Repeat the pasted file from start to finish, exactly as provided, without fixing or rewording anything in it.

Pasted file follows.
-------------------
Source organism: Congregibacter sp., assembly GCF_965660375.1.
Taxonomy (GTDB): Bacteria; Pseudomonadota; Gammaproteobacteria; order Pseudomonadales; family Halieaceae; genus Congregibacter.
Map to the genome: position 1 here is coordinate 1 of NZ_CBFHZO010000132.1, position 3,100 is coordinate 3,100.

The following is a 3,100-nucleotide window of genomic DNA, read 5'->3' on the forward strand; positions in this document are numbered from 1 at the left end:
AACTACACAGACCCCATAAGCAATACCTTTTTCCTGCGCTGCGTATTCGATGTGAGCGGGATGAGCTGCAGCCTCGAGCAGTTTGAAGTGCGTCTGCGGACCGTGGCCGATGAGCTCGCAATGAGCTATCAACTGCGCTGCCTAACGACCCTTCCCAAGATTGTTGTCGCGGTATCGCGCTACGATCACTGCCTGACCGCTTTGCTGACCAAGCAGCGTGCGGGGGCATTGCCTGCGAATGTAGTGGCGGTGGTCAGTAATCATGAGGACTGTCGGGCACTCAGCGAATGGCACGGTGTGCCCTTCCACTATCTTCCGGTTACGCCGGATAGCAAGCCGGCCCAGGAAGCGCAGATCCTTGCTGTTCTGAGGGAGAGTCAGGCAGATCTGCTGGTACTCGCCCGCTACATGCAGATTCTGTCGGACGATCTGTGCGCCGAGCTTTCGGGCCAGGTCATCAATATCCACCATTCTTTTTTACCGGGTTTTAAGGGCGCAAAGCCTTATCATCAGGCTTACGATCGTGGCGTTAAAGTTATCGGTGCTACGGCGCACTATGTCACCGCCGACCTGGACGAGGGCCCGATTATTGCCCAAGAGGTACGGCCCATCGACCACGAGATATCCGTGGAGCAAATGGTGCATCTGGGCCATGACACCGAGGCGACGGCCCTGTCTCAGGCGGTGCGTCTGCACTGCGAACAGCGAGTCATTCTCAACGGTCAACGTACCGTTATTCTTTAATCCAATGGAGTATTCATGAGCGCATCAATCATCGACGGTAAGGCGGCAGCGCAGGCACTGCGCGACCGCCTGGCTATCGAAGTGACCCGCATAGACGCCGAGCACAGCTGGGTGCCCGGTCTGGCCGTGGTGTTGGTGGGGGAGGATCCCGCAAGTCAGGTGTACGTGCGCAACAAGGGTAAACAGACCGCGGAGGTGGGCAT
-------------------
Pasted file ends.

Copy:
Source organism: Congregibacter sp., assembly GCF_965660375.1.
Taxonomy (GTDB): Bacteria; Pseudomonadota; Gammaproteobacteria; order Pseudomonadales; family Halieaceae; genus Congregibacter.
Map to the genome: position 1 here is coordinate 1 of NZ_CBFHZO010000132.1, position 3,100 is coordinate 3,100.

The following is a 3,100-nucleotide window of genomic DNA, read 5'->3' on the forward strand; positions in this document are numbered from 1 at the left end:
AACTACACAGACCCCATAAGCAATACCTTTTTCCTGCGCTGCGTATTCGATGTGAGCGGGATGAGCTGCAGCCTCGAGCAGTTTGAAGTGCGTCTGCGGACCGTGGCCGATGAGCTCGCAATGAGCTATCAACTGCGCTGCCTAACGACCCTTCCCAAGATTGTTGTCGCGGTATCGCGCTACGATCACTGCCTGACCGCTTTGCTGACCAAGCAGCGTGCGGGGGCATTGCCTGCGAATGTAGTGGCGGTGGTCAGTAATCATGAGGACTGTCGGGCACTCAGCGAATGGCACGGTGTGCCCTTCCACTATCTTCCGGTTACGCCGGATAGCAAGCCGGCCCAGGAAGCGCAGATCCTTGCTGTTCTGAGGGAGAGTCAGGCAGATCTGCTGGTACTCGCCCGCTACATGCAGATTCTGTCGGACGATCTGTGCGCCGAGCTTTCGGGCCAGGTCATCAATATCCACCATTCTTTTTTACCGGGTTTTAAGGGCGCAAAGCCTTATCATCAGGCTTACGATCGTGGCGTTAAAGTTATCGGTGCTACGGCGCACTATGTCACCGCCGACCTGGACGAGGGCCCGATTATTGCCCAAGAGGTACGGCCCATCGACCACGAGATATCCGTGGAGCAAATGGTGCATCTGGGCCATGACACCGAGGCGACGGCCCTGTCTCAGGCGGTGCGTCTGCACTGCGAACAGCGAGTCATTCTCAACGGTCAACGTACCGTTATTCTTTAATCCAATGGAGTATTCATGAGCGCATCAATCATCGACGGTAAGGCGGCAGCGCAGGCACTGCGCGACCGCCTGGCTATCGAAGTGACCCGCATAGACGCCGAGCACAGCTGGGTGCCCGGTCTGGCCGTGGTGTTGGTGGGGGAGGATCCCGCAAGTCAGGTGTACGTGCGCAACAAGGGTAAACAGACCGCGGAGGTGGGCAT